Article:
In this study, patients with lower HL had difficulty in understanding all the five questions regarding PI. All the patients in the higher literacy group answered these questions correctly. Seventy-seven percent of the patients in the lower literacy group knew the route of intake of the drug, but the proportion of patients who knew the number of tablets to be taken per dose was the least (62%), which means that the functional HL regarding the prescription medication was poor in diabetic patients who had lower HL scores. These findings might be important in the management of diabetic patients, especially those with lower HL. The findings emphasize the need for adopting specific strategies to improve the understanding of PI. Among the 239 patients with lower literacy level, 117 (49%) answered all the five prescription-related questions correctly which means that HL alone may not influence the understanding of PI. Age and duration of the disease did not influence the understanding of the PI in this study. The lack of age-related difference in the scores for understanding PI could, at least partly, be due to the lesser percentage of patients in the age group of 20–45 years in this study. Unlike in the study by Davis et al., the understanding of PI was better in patients with more number of prescription medications .
Our study has limitations. We could not study the impact of HL on the outcome of diabetes treatment because of the cross-sectional study design. The percentage of female patients and those with educational qualification more than preuniversity level was less in this study which could have influenced the findings.
Diabetic patients with lower HL level will have difficulty in understanding the PI. Hence, an alternative, comprehensive strategy needs to be adopted in clinical practice to provide instructions regarding proper medication use in these patients.
The data used to support the findings of this study are available from the corresponding author upon request.
Conflicts of Interest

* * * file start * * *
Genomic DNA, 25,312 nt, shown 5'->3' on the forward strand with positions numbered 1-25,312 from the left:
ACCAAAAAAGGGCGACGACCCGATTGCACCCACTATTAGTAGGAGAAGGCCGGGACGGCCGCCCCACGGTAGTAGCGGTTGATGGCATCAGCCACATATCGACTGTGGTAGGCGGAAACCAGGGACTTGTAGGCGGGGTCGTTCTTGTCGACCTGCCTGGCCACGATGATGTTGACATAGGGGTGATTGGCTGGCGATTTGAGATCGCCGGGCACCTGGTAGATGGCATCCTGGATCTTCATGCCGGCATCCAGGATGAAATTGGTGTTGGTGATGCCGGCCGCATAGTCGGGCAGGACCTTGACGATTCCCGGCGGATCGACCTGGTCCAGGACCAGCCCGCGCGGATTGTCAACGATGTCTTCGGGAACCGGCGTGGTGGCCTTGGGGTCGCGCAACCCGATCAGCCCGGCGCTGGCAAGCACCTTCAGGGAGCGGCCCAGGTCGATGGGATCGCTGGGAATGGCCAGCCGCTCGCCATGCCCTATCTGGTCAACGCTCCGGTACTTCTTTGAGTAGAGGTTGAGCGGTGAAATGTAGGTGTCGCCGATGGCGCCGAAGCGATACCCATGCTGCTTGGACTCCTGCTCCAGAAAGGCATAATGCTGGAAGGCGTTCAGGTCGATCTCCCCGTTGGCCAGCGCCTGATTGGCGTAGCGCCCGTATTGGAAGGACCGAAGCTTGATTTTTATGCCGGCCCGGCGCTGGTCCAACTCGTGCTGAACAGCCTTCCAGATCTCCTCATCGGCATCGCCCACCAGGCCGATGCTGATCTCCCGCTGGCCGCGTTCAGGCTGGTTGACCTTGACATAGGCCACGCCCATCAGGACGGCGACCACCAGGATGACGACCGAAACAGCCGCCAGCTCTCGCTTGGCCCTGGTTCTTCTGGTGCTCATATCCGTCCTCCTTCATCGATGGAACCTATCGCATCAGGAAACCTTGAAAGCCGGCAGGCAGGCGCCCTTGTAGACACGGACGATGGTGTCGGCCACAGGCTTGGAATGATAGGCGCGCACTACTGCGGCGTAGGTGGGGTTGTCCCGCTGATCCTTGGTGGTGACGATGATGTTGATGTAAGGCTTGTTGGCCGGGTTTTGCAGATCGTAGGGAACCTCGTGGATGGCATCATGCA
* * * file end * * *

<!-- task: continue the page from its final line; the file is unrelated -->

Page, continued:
The authors declare that there is no conflict of interest regarding the publication of this article.
The authors thank the support provided by the Short Term Studentship (STS) program of Indian Council of Medical Research (ICMR) in carrying out this study.
- R. Parker and S. C. Ratzan, “Health literacy: a second decade of distinction for Americans,” Journal of Health Communication, vol. 15, Supplement 2, pp. 20–33, 2010.
- H. Ishikawa, E. Yano, S. Fujimori et al., “Patient health literacy and patient–physician information exchange during a visit,” Family Practice, vol. 26, no. 6, pp. 517–523, 2009.
- T. C. Davis and M. S. Wolf, “Health literacy: implications for family medicine,” Family Medicine, vol. 36, no. 8, pp. 595–598, 2004.
- R. Y. Torres and R. Marks, “Relationships among health literacy, knowledge about hormone therapy, self-efficacy, and decision-making among postmenopausal health,” Journal of Health Communication, vol. 14, no. 1, pp. 43–55, 2009.
- M. S. Wolf, T. C. Davis, J. T. Cross, E. Marin, K. Green, and C. L. Bennett, “Health literacy and patient knowledge in a Southern US HIV clinic,” International Journal of STD & AIDS, vol. 15, no. 11, pp. 747–752, 2004.
- J. A. Gazmararian, M. V. Williams, J. Peel, and D. W. Baker, “Health literacy and knowledge of chronic disease,” Patient Education and Counseling, vol. 51, no. 3, pp. 267–275, 2003.
- S. Kripalani, L. E. Henderson, E. Y. Chiu, R. Robertson, P. Kolm, and T. A. Jacobson, “Predictors of medication self-management skill in a low-literacy population,” Journal of General Internal Medicine, vol. 21, no. 8, pp. 852–856, 2006.
- T. C. Davis, S. W. Long, R. H. Jackson et al., “Rapid estimate of adult literacy in medicine: a shortened screening instrument,” Family Medicine, vol. 25, no. 6, pp. 391–395, 1993.
- U. P. Rathnakar, M. Belman, A. Kamath, B. Unnikrishnan, K. Ashok Shenoy, and A. L. Udupa, “Evaluation of health literacy status among patients in a tertiary care hospital in coastal Karnataka, India,” Journal of Clinical and Diagnostic Research, vol. 7, no. 11, pp. 2551–2554, 2013.
- T. C. Davis, A. D. Federman, P. F. Bass III et al., “Improving patient understanding of prescription drug label instructions,” Journal of General Internal Medicine, vol. 24, no. 1, pp. 57–62, 2009.
- R. S. Safeer and J. Keenan, “Health literacy: the gap between physicians and patients,” American Family Physician, vol. 72, no. 3, pp. 463–468, 2005.
- P. N. Peterson, S. M. Shetterly, C. L. Clarke et al., “Health literacy and outcomes among patients with heart failure,” Journal of the American Medical Association, vol. 305, no. 16, pp. 1695–1701, 2011.
- T. C. Davis, M. S. Wolf, P. F. Bass III et al., “Literacy and misunderstanding prescription drug labels,” Annals of Internal Medicine, vol. 145, no. 12, pp. 887–894, 2006.
Copyright © 2018 Shivangini Singh et al. This is an open access article distributed under the Creative Commons Attribution License, which permits unrestricted use, distribution, and reproduction in any medium, provided the original work is properly cited.